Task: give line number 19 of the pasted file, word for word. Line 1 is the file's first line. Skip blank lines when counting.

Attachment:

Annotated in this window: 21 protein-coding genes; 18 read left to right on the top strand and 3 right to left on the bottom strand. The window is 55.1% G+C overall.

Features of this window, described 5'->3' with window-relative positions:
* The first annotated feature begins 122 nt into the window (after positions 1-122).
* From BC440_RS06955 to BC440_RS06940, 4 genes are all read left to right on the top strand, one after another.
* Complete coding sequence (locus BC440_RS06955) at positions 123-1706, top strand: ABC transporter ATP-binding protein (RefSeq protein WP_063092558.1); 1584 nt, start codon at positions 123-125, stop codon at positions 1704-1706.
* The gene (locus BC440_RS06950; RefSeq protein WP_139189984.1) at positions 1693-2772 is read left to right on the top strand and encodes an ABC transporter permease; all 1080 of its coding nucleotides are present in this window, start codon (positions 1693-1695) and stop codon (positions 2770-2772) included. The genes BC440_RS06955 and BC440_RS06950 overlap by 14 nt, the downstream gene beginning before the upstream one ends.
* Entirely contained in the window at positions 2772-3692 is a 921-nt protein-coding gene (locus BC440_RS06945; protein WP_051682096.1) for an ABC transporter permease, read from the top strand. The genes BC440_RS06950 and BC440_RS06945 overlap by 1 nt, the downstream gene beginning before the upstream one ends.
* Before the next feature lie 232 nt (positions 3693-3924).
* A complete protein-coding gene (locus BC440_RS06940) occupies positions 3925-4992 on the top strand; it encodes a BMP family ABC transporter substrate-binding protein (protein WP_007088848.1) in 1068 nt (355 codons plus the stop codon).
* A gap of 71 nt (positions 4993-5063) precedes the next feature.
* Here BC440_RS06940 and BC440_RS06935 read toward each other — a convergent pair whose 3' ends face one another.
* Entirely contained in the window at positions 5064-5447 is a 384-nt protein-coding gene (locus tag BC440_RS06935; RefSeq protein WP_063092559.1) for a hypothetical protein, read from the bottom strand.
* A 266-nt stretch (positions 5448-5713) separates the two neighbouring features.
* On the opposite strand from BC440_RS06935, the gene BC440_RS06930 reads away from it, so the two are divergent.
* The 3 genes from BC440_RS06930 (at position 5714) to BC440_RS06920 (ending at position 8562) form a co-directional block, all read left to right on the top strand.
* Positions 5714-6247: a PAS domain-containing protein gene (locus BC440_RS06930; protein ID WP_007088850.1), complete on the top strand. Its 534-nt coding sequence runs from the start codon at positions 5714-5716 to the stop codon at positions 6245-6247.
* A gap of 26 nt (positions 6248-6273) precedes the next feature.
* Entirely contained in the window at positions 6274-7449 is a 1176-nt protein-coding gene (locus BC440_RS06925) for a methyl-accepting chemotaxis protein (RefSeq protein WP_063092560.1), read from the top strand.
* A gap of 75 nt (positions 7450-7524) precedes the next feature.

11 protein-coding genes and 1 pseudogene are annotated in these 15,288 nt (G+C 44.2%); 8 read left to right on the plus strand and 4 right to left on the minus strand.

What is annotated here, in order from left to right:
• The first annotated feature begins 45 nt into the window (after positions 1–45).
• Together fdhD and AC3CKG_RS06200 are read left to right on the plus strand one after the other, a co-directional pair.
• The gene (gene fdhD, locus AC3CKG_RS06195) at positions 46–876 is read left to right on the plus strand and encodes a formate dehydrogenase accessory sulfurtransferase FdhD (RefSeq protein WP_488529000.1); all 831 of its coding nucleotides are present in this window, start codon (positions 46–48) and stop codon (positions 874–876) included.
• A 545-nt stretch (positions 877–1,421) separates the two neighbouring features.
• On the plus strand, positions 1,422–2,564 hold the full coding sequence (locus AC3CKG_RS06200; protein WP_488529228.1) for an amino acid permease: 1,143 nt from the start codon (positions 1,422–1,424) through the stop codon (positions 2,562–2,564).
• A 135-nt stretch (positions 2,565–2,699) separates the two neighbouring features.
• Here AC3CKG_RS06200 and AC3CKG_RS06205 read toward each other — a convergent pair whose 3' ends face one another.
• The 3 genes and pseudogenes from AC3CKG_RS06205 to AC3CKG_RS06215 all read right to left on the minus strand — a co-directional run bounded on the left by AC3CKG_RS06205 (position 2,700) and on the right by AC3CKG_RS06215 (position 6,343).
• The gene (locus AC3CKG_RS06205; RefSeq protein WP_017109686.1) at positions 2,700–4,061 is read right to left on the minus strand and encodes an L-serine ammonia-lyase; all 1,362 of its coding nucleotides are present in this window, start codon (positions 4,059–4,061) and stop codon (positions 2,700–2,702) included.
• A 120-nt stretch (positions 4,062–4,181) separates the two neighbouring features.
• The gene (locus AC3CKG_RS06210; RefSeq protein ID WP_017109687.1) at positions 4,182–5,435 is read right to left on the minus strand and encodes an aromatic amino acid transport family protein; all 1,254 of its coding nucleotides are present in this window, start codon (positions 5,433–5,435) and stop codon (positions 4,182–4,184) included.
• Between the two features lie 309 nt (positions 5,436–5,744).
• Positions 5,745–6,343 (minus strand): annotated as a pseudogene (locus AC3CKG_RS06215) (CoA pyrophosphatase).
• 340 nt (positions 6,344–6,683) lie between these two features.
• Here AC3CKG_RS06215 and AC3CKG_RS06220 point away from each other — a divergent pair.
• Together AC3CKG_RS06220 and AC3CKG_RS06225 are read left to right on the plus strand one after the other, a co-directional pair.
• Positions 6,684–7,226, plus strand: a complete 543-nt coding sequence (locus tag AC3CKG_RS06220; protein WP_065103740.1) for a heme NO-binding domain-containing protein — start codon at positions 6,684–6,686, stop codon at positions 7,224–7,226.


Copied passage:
* A gap of 75 nt (positions 7450-7524) precedes the next feature.